• 2017 Social Media Marketing Trends for Fairs
    Carnival Warehouse Roundtable features a virtual discussion by professionals, experts and observers on fair industry issues

    Annual fair traditions like 4-H competitions, a Ferris Wheel on the midway and fairgoers favorite Funnel Cake may be the same year in and year out, but the social media promotion of those belevoled traditions will definitely not be same. 

    Change - an more often than not, rapid change - is inherent in social media. From expanding their social media staff, developing new content exclusively for social media promotions or adding a new platform, fair organizers and their marketing teams are developing new strategies, either adding new parts or building on what worked last year. 

    The social media audience cannot be overlooked - and certainly fairs of all sizes have become more professional about using this medium to reach more fairgoers. According to a November 2016 report from the Pew Research Center "On a total population basis (accounting for Americans who do not use the internet at all), that means that 68 percent of all U.S. adults are Facebook users, while 28 percent use Instagram, 26 percent use Pinterest, 25 percent use LinkedIn and 21 percent use Twitter. 

    What are  the 2017 trends for fairs when it comes to social media marketing? To explore the current state of social media marketing for fairs, Carnival Warehouse decided to hold its first virtual round table discussion with three authorities not just in social media but in fair marketing and of course, in fairs (and festivals). Mark O'Shea. Co-Founder, Noise New Media; Mary Weber, Social Media Manager, Innovative Marketing/Weber Consulting; and Jill Walls, President, Main Gate Marketing. These professionals have successfully used social media to market and promote dozens of fairs and if anyone has their fingers on the social media pulse of the fair industry, they do.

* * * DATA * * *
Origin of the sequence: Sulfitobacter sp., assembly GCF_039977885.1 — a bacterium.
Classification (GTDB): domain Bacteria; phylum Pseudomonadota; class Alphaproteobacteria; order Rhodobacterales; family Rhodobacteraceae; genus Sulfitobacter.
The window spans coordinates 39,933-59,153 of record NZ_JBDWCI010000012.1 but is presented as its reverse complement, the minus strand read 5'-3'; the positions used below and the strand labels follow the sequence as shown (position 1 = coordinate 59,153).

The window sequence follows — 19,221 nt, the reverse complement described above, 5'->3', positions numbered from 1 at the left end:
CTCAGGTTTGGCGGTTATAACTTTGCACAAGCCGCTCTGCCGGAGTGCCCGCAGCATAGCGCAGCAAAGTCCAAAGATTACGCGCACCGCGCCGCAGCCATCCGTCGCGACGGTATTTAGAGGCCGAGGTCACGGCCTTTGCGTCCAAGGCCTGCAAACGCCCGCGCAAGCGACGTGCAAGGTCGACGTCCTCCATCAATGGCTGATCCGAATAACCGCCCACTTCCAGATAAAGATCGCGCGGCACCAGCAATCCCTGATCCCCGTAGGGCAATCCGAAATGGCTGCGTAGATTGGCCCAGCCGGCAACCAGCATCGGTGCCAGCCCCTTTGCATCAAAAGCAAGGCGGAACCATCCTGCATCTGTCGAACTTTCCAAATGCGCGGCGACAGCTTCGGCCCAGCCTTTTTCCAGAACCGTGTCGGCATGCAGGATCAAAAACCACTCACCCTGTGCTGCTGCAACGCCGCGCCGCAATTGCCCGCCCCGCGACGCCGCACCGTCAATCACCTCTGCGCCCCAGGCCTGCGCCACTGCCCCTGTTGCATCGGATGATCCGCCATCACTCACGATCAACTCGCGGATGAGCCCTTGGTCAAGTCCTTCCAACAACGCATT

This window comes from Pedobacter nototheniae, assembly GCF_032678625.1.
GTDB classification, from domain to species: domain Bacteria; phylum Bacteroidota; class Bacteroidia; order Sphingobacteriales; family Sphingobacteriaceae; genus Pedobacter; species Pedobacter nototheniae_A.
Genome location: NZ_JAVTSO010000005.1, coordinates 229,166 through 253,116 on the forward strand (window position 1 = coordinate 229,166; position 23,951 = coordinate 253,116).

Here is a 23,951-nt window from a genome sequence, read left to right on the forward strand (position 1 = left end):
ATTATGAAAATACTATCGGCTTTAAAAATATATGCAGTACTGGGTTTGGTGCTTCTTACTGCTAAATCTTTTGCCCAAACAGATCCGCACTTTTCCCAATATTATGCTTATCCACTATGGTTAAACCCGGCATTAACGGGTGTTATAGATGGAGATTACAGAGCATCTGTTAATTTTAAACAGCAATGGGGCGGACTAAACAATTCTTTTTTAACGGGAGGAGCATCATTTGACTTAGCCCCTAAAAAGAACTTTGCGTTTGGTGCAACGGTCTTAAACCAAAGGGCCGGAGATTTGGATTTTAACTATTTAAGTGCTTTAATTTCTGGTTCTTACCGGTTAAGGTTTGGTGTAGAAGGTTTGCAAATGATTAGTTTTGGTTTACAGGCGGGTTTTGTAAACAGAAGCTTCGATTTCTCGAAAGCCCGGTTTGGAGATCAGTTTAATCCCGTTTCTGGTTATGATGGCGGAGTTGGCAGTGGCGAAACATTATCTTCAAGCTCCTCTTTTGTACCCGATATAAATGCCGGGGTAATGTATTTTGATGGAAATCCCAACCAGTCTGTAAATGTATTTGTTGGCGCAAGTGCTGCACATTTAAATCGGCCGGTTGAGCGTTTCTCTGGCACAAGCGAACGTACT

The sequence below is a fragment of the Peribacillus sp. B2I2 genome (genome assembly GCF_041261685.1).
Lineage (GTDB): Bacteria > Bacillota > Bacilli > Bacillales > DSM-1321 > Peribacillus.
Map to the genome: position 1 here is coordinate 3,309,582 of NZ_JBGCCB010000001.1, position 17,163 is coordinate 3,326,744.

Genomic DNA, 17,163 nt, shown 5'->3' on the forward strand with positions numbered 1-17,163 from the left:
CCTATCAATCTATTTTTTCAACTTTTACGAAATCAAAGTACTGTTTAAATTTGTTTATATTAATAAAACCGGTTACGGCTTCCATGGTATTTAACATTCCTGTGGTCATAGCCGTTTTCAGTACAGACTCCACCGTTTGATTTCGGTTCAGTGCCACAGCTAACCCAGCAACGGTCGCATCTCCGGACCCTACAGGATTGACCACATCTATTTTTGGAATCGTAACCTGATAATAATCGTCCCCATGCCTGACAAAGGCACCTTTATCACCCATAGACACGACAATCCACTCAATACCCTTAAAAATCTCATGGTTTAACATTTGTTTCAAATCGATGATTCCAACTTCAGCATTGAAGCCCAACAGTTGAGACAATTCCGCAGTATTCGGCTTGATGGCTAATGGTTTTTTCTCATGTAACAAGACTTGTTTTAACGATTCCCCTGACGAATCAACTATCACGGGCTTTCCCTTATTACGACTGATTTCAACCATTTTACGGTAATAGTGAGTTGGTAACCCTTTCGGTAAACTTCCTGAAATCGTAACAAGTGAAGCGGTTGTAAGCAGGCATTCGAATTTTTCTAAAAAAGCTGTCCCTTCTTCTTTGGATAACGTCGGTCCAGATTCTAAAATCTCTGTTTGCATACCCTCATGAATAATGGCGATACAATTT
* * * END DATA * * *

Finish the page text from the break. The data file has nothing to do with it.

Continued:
This virtual dialog is both honest and revealing about how social media is changing and how fairs can either ride this wave or flounder in its wake. As revealing are their differences in opinion on many key issues may be, what they do agree on is that social media can longer be treated an afterthought. Many fairs are still deciding on what their 2017 social media strategy  will be and this discussion can hopefully provide some astute perspectives to aid the planning process all fairs are going through. 

    Carnival Warehouse: How has Social Media Marketing Evolved for Fairs?

    Mark O'Shea: Social media now makes the fair its own media outlet. In the old days, you wouldn't give your most closely guarded secrets to the newspaper or radio station to reach your audience, but now you are own media outlet to reach your own audience. 

    Mary Weber: Facebook has become pretty much the perfect medium for fairs. It has matured into a medium used by adult women with children while kids have migrated to other platforms. About two years ago most people probably were thinking Twitter was the next big thing but it is really the only social medium that has fallen. As an industry, we're still trying to figure out how best to use Instagram and Snapchat; we still haven't found a completely successful way to use those two media.